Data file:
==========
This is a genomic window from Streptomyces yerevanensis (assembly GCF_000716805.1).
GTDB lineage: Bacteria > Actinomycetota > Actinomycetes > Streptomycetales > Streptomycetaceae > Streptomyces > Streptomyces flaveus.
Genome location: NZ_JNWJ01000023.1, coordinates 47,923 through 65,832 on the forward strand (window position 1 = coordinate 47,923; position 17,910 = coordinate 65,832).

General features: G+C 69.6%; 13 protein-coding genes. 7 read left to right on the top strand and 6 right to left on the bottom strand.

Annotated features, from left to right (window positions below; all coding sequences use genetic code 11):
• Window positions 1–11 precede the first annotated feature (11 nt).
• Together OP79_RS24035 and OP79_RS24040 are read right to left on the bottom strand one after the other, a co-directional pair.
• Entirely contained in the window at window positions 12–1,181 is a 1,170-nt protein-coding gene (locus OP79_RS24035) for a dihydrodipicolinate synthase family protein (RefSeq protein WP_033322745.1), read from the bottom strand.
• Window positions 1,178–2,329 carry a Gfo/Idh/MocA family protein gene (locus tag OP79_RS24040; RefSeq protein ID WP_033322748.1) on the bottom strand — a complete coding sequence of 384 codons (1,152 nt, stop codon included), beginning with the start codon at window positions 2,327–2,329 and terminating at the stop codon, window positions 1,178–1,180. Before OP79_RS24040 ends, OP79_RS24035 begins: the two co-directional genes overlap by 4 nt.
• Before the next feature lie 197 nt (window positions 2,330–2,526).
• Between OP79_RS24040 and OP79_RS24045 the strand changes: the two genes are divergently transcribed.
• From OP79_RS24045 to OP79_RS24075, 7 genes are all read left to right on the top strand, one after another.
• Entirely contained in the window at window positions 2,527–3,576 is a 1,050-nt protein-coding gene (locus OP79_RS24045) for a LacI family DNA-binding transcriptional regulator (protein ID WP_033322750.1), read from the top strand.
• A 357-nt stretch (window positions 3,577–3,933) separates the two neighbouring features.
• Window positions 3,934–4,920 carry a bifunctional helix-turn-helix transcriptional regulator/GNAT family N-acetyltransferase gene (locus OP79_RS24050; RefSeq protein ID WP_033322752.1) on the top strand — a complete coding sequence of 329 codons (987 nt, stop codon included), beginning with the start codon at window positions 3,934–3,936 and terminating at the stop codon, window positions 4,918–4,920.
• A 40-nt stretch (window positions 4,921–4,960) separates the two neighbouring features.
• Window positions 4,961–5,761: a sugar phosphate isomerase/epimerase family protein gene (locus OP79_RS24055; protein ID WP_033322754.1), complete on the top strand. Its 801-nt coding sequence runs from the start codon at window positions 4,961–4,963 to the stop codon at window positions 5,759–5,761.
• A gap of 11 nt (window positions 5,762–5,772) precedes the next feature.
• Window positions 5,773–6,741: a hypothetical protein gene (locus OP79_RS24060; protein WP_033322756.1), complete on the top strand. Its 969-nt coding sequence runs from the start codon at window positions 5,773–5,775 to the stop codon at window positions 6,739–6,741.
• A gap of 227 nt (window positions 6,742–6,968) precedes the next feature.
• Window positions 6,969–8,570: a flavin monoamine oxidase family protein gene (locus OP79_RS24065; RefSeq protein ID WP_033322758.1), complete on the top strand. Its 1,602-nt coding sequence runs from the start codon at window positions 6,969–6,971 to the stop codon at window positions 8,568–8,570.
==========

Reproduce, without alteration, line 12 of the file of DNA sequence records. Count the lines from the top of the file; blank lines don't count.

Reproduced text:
• From OP79_RS24045 to OP79_RS24075, 7 genes are all read left to right on the top strand, one after another.